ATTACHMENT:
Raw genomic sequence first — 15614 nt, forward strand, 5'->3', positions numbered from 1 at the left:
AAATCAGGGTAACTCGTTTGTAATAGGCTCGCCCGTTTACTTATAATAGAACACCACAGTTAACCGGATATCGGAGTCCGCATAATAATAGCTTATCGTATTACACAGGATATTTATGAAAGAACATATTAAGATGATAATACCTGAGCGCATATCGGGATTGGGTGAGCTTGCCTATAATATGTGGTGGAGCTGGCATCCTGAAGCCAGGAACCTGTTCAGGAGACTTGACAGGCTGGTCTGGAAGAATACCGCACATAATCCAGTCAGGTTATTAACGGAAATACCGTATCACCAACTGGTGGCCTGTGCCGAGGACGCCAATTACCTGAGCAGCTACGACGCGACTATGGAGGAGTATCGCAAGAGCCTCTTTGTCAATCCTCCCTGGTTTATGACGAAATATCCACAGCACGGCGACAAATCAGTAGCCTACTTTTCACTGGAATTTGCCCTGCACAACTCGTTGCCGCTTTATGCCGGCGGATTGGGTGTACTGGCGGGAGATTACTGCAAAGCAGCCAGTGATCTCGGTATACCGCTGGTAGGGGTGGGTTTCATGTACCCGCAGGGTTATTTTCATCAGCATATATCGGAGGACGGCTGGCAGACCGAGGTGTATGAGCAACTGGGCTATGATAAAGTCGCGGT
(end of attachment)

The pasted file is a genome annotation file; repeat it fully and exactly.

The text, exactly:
Raw genomic sequence first — 15614 nt, forward strand, 5'->3', positions numbered from 1 at the left:
AAATCAGGGTAACTCGTTTGTAATAGGCTCGCCCGTTTACTTATAATAGAACACCACAGTTAACCGGATATCGGAGTCCGCATAATAATAGCTTATCGTATTACACAGGATATTTATGAAAGAACATATTAAGATGATAATACCTGAGCGCATATCGGGATTGGGTGAGCTTGCCTATAATATGTGGTGGAGCTGGCATCCTGAAGCCAGGAACCTGTTCAGGAGACTTGACAGGCTGGTCTGGAAGAATACCGCACATAATCCAGTCAGGTTATTAACGGAAATACCGTATCACCAACTGGTGGCCTGTGCCGAGGACGCCAATTACCTGAGCAGCTACGACGCGACTATGGAGGAGTATCGCAAGAGCCTCTTTGTCAATCCTCCCTGGTTTATGACGAAATATCCACAGCACGGCGACAAATCAGTAGCCTACTTTTCACTGGAATTTGCCCTGCACAACTCGTTGCCGCTTTATGCCGGCGGATTGGGTGTACTGGCGGGAGATTACTGCAAAGCAGCCAGTGATCTCGGTATACCGCTGGTAGGGGTGGGTTTCATGTACCCGCAGGGTTATTTTCATCAGCATATATCGGAGGACGGCTGGCAGACCGAGGTGTATGAGCAACTGGGCTATGATAAAGTCGCGGT